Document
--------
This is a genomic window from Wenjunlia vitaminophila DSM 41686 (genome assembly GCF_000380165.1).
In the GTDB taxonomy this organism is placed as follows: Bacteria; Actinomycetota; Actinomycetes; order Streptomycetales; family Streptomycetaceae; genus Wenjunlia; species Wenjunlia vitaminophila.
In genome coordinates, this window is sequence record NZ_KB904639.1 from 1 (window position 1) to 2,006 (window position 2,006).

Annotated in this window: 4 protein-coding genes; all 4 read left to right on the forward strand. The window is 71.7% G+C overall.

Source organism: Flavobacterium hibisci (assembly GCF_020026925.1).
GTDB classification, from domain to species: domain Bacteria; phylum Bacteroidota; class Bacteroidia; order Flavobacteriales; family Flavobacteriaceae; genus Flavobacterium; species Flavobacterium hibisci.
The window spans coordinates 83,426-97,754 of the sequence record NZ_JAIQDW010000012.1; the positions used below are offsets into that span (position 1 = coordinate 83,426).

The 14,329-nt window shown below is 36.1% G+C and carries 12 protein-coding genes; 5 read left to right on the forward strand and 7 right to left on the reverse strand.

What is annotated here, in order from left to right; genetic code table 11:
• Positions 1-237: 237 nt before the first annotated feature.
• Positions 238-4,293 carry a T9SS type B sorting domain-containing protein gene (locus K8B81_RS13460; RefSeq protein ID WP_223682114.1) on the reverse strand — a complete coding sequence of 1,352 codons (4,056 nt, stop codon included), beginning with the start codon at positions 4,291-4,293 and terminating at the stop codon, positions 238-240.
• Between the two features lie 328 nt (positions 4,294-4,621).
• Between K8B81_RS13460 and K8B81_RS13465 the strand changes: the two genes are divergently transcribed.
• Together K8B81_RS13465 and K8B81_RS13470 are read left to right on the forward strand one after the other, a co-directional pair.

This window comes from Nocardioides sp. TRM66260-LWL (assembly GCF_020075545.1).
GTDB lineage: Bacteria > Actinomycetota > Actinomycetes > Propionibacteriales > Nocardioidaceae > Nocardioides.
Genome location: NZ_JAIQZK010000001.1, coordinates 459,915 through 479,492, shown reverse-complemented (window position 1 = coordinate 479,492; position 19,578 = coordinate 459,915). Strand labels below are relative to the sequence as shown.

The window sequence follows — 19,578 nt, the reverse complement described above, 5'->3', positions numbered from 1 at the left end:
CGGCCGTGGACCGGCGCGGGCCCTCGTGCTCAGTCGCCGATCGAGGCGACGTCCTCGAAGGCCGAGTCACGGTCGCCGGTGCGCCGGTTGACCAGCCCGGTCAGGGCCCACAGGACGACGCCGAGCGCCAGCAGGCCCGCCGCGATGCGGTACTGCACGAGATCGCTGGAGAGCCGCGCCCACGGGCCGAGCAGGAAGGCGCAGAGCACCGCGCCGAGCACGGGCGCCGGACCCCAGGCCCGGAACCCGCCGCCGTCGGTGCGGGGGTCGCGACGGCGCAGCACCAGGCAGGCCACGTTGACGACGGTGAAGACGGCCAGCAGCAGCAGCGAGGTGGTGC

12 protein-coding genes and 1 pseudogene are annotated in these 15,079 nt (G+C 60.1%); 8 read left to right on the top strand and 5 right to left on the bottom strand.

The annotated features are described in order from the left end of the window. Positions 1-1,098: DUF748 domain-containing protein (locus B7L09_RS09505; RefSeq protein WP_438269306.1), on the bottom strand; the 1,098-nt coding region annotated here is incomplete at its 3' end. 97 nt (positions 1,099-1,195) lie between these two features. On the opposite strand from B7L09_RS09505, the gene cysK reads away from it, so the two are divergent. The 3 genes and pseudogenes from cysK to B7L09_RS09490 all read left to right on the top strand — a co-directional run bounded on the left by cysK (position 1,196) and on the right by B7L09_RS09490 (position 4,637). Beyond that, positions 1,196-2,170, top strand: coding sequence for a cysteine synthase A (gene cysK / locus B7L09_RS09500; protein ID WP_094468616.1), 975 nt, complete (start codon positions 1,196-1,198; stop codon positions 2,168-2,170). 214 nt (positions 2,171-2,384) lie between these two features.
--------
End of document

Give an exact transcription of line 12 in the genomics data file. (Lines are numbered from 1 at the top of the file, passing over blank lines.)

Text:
• Between the two features lie 328 nt (positions 4,294-4,621).